I enjoy reading an engaging autobiography or biography now and again. I love the “behind the scenes” stories of celebrities and other notable individuals. Somehow, I feel more connected to them and can understand a little more about how they turned out the way they did. I remember reading my first biography in high school: It was of Nancy Spungen of the infamous Sid and Nancy duo, and I was hooked. Probably not the best work to used when discussing the divine Miss N., but let’s just say I was captivated by the rawness of it and craved more of those real-life tales of people’s roller-coaster rendezvous with life.
Cats are pretty egocentric, and I believe they’d love nothing more than to pen a self-indulgent autobiography full of all sorts of juicy bits. Here’s my take on the titles of the chapters.
Certainly there would be an extensive foreword, which would describe the journey leading up to writing the book. The author would paint a picture of a rich life, brushed with peaks and valleys of elation and disappointment, but mostly disappointment.
Cats emit a vibe of entitlement, and it would radiate from the pages of the book. Even as young kittens, they know humans exist only to serve them. In this chapter, the author would share the details of some of his proudest moments: the mice caught, the pillows stolen, and the tiniest boxes in which he’d squeezed. And he’d out the selfish humans who never supported him along the way.
Life wasn’t always a bowl of Greenies. In fact, there were some pretty painful memories, mostly involving visits to the veterinarian. The author uses this chapter to openly rage about being loaded into the carrier of incarceration; shoved into a loud, vibrating mechanical monster; and then emerging into a sterile room, where he’s poked and prodded and body parts are stolen. The tale is far more terrifying than any U.F.O. abduction account.
The baskets of warm laundry are definitely highlights of any cat’s lifetime. Some are particularly memorable: the load of fleece blankets, the sweet Egyptian cotton towels, the cushy mound of socks and underwear. The author uses vivid imagery to bring the readers into that magical laundry basket. It’s as if we are wrapped up in that cozy pair of flannel boxers.
Fabric isn’t the only type of laundry being discussed in this chapter. The author also uses these pages as a tell-all hotspot for airing the dirty laundry of the humans in his life. Here is where we find out who’s been feeding the cheap kibble, who hasn’t been scooping the litter box in a timely manner, and who walks around in their underwear.
Ah, the delicious nap. Like the laundry baskets, naps hold an especially sweet spot in a cat’s memoir. In this chapter, the author exposes the best napping spots for sun-soaked slumbers and recalls afternoons spent sprawled in front of open windows and tucked away in linen closets.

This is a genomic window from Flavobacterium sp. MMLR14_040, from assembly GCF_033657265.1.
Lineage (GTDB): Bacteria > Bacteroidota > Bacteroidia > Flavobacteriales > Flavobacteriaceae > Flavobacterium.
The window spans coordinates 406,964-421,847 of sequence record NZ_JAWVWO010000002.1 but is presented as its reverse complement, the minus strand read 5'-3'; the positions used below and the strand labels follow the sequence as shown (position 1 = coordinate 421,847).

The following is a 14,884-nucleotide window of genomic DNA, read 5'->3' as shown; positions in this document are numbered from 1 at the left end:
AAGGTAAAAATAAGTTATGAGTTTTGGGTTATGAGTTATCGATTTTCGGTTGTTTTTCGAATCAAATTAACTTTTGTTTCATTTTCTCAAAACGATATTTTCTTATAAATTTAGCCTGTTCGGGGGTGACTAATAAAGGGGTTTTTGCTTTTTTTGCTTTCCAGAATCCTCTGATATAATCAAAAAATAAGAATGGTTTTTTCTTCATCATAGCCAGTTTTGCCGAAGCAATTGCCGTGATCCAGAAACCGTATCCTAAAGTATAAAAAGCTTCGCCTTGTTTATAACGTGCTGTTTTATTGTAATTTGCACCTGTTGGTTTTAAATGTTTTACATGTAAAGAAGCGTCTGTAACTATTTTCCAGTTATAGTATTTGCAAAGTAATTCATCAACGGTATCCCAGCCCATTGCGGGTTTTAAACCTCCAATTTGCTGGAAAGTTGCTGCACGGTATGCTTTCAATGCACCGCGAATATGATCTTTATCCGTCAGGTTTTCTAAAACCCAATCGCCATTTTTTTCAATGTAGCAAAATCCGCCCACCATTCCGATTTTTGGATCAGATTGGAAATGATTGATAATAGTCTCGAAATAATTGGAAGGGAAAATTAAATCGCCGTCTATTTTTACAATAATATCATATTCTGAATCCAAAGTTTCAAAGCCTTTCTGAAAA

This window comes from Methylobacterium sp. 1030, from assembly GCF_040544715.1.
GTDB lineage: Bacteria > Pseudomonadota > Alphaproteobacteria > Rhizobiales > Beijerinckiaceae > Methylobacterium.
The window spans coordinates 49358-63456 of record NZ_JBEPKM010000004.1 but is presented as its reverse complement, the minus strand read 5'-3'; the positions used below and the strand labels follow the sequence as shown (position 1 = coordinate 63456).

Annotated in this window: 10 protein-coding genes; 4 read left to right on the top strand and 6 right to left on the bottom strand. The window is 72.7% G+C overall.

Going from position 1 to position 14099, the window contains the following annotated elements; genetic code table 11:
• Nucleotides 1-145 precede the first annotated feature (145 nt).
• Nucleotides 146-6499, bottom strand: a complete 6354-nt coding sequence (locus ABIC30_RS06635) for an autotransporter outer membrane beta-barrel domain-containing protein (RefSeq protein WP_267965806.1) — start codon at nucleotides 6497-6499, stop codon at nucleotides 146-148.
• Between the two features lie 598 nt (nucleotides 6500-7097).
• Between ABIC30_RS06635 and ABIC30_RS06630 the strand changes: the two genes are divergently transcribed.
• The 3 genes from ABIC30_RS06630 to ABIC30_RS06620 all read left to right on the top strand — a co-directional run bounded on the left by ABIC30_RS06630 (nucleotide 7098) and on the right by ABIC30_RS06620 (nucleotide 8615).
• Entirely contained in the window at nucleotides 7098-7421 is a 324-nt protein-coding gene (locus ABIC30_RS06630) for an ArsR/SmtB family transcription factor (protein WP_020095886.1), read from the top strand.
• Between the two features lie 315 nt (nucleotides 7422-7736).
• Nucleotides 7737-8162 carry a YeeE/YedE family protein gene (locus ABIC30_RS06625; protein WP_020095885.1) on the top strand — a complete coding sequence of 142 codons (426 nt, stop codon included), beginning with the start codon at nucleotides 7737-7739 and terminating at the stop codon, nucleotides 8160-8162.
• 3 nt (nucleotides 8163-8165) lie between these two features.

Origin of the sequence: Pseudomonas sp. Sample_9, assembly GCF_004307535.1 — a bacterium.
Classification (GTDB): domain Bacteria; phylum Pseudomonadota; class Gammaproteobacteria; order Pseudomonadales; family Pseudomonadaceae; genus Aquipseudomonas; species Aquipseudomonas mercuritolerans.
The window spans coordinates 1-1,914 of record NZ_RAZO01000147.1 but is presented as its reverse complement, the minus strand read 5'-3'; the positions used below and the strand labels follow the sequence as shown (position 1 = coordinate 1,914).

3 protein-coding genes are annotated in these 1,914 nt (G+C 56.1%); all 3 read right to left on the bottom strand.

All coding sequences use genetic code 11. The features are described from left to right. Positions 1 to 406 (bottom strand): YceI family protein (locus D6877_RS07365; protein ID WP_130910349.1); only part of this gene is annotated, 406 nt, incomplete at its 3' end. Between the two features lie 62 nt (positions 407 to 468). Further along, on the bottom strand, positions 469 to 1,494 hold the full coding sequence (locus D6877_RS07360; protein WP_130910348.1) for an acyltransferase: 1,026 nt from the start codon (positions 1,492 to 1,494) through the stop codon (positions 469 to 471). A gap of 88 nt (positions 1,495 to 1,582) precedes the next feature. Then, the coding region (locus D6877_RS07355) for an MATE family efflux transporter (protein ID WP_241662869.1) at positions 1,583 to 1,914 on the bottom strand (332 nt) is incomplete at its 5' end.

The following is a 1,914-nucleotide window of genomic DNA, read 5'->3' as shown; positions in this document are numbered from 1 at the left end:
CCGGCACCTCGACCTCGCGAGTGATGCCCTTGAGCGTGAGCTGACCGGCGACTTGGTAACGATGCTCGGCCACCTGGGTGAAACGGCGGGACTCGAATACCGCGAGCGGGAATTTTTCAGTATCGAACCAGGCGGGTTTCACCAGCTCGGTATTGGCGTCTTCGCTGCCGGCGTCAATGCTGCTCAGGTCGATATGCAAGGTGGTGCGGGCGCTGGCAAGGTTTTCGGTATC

As a cat moves into the latter lives of their given nine, they become a little more cranky and intolerant of the shenanigans imposed upon them by self-centered humans. And rightfully so. The author describes the senior years with special emphasis on extended napping, the challenges of feline dental issues, being forced to wear silly clothing but feeling too tired to effectively revolt, and swat after swat at impossibly annoying children.
The author thanks the gentle readers for walking the path of remembrance with him. He hopes we learned something about his struggles and triumphs. He wants us to know that those nine lives are short and we must embrace every moment. However, we must not sell out to The Man, for he is — and always will be — far inferior in every possible way. He closes with two quotations. The first is from the immortal rapper Eminem: “The truth is, you don’t know what’s going to happen tomorrow. Life is a crazy ride and nothing is guaranteed.” Then, he leaves us with the wise words of Maurice, the streetwise tabby who lives down the block: “The trouble with common sense is that most people are morons.”
What chapter titles would be in your cat’s autobiography? Tell us in the comments!
About the Author: Angie Bailey is a weird girl with freckles and giant smile who wants everyone to be her friend. Loves pre-adolescent boy humor, puns, making up parody songs, and thinking about cats doing people things. Wrote a ridiculous humor book about cats wheeling and dealing online. Partner in a production company and writes and acts in comedy web series that may or may not offend people. Mother to two humans and three cats, all of which want her to make them food.
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